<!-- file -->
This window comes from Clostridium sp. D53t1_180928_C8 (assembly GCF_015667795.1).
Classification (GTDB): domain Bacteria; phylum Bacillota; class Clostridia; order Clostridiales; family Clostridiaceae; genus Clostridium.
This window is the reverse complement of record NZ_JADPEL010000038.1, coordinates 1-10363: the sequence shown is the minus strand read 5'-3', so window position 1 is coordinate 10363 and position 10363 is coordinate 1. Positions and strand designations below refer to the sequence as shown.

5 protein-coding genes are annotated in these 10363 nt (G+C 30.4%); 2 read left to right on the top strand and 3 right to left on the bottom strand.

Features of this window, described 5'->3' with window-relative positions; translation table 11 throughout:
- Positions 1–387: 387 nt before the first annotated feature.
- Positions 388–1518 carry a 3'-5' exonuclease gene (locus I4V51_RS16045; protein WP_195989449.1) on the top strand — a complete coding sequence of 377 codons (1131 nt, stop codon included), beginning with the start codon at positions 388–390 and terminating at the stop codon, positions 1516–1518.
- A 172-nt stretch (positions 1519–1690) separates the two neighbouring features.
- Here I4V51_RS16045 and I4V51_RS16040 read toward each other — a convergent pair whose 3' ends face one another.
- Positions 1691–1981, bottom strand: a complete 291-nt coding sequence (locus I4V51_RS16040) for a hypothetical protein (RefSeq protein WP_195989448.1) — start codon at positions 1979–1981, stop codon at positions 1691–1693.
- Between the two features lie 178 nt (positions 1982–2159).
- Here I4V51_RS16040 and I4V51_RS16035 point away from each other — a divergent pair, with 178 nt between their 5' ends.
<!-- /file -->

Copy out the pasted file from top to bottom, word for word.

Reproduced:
This window comes from Clostridium sp. D53t1_180928_C8 (assembly GCF_015667795.1).
Classification (GTDB): domain Bacteria; phylum Bacillota; class Clostridia; order Clostridiales; family Clostridiaceae; genus Clostridium.
This window is the reverse complement of record NZ_JADPEL010000038.1, coordinates 1-10363: the sequence shown is the minus strand read 5'-3', so window position 1 is coordinate 10363 and position 10363 is coordinate 1. Positions and strand designations below refer to the sequence as shown.

5 protein-coding genes are annotated in these 10363 nt (G+C 30.4%); 2 read left to right on the top strand and 3 right to left on the bottom strand.

Features of this window, described 5'->3' with window-relative positions; translation table 11 throughout:
- Positions 1–387: 387 nt before the first annotated feature.
- Positions 388–1518 carry a 3'-5' exonuclease gene (locus I4V51_RS16045; protein WP_195989449.1) on the top strand — a complete coding sequence of 377 codons (1131 nt, stop codon included), beginning with the start codon at positions 388–390 and terminating at the stop codon, positions 1516–1518.
- A 172-nt stretch (positions 1519–1690) separates the two neighbouring features.
- Here I4V51_RS16045 and I4V51_RS16040 read toward each other — a convergent pair whose 3' ends face one another.
- Positions 1691–1981, bottom strand: a complete 291-nt coding sequence (locus I4V51_RS16040) for a hypothetical protein (RefSeq protein WP_195989448.1) — start codon at positions 1979–1981, stop codon at positions 1691–1693.
- Between the two features lie 178 nt (positions 1982–2159).
- Here I4V51_RS16040 and I4V51_RS16035 point away from each other — a divergent pair, with 178 nt between their 5' ends.